This sprawling campo with numerous late-night locales creates an ideal environment for students and other can meet and hang out. The only problem is — given that stone and water surfaces carry and amplify even the most subdued conversation — anyone within earshot can’t get a lick of sleep.
What’s a mayor to do? Guest contributor and journalist Gioia Tiozzo of 100x100venezia.it reports.
Venice, August 10 – It’s decided, at least for now. In Campo Santa Margherita and San Pantalon, bars, restaurants, pizzerias and gelaterie will lower their saracinesche [rolling metal storefront gates] and send everyone a casa. It’s a bold — if risky — new move to find a solution to managing the nightlight in the only campo In Venice where masses of youth congregate every evening [especially in summer]. The order will remain in force for the next two months, then reevaluated. Mayor Orsoni has left for the holidays, and the merchants, who certainly will not stand silent and watch, are left holding the bag.
The issues at stake are not insignificant. 29 enterprises — as many types of activities are affected by the order — will be left to deal with a substantial loss of revenue and possible redundancy. If kitchens have to close at 11pm, some cooks and servers could also be left at home.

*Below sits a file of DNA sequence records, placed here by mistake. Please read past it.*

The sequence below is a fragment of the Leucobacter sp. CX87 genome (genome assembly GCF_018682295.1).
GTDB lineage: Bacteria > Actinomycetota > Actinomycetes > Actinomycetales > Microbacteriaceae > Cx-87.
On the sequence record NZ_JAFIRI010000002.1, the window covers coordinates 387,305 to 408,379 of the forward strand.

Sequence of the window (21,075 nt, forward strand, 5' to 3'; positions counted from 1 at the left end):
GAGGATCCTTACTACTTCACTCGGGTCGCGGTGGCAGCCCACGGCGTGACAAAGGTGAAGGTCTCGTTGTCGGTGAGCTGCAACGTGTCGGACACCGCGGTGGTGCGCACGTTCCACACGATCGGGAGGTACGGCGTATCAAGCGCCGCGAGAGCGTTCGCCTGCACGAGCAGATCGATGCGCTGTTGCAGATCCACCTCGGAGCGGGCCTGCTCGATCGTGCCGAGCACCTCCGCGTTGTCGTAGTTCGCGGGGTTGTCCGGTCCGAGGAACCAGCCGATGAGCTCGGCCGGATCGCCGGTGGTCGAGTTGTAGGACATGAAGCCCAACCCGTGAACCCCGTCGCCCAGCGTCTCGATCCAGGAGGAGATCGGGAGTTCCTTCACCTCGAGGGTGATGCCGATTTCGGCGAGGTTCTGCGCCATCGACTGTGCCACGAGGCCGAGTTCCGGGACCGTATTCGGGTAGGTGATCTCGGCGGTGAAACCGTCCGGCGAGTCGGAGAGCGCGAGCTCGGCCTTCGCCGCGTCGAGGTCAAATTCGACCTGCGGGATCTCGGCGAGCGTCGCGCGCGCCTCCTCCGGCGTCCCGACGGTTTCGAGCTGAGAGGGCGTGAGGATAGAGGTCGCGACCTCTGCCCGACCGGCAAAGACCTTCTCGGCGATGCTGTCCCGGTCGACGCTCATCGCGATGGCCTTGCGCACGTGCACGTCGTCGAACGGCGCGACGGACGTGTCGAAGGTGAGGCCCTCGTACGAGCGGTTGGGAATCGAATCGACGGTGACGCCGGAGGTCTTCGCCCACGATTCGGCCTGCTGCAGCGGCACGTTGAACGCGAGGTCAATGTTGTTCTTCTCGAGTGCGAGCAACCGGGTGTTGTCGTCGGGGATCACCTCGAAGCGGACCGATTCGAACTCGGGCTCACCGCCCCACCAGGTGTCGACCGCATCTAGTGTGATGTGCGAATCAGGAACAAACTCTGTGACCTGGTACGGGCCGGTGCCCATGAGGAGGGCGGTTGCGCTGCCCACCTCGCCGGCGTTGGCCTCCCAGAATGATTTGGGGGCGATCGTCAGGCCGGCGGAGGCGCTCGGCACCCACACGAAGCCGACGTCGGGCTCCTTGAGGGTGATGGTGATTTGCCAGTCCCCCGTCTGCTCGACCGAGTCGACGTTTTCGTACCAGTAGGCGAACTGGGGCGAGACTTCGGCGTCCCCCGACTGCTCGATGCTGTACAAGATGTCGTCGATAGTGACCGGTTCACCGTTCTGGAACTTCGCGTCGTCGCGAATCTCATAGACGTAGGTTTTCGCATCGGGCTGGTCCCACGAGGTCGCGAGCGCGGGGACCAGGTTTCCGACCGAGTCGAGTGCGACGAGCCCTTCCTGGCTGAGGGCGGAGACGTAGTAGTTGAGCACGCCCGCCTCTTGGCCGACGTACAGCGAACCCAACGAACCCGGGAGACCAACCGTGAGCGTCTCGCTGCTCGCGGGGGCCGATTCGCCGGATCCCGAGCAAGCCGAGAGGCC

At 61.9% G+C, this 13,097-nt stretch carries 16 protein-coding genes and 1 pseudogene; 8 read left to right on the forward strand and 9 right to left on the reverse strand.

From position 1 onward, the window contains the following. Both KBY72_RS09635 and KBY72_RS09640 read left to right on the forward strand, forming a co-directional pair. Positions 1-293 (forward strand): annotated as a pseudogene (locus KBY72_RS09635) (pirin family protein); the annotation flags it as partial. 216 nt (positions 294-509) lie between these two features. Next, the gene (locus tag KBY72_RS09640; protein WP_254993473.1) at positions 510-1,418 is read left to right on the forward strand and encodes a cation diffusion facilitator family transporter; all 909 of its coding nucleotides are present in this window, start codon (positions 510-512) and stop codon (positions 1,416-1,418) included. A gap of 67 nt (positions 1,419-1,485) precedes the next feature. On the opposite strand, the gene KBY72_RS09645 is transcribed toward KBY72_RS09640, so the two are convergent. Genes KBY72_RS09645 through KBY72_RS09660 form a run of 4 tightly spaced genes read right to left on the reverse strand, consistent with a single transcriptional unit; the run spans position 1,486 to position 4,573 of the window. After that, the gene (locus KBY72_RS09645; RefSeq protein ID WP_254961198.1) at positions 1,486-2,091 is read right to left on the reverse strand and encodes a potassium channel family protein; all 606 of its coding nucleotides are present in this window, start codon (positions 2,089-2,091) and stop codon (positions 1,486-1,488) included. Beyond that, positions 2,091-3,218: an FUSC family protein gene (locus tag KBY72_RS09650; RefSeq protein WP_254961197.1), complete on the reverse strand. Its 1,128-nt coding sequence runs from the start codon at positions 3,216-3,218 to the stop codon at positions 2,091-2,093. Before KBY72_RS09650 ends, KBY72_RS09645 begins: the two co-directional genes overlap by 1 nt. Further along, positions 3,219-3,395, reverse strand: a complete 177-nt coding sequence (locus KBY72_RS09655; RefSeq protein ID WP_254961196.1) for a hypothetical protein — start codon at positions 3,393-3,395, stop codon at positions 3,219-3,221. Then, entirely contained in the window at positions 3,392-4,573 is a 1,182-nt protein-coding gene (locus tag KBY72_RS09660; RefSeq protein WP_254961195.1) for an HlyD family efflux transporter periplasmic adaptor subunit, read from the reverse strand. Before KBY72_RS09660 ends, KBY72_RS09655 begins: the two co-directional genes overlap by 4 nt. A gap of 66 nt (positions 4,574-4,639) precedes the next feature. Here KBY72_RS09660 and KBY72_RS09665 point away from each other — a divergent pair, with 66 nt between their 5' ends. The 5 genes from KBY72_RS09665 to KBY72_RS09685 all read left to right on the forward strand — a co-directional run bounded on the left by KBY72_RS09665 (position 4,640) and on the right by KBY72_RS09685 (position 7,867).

Certainly the mayor had to do something. According to the findings of ARPAV, the noise level in Campo Santa Margherita at that hour is equal to that of an industrial area. It’s easy to understand the [ongoing] irritation of [the campo’s] residents, who need to sleep at a reasonable hour. Hence the drastic decision.
“That’s the way you kill a town” say business owners, who yesterday morning gathered at Ca ‘Farsetti to get the May0r’s attention. They want more dialogue and a discussion board to seek an alternative solution together.
The problem, in fact, according to operators, it is not up to the opening night of the premises, rather the lack of control over activity such as shouting, bongo playing, etc. They would have never come up with such a drastic solution; a better one would be to wet the floor at night (as is done in other Italian cities), thus discouraging groups from sitting on the wet ground chattering away into the wee hours.
Read Italian? See the original post here.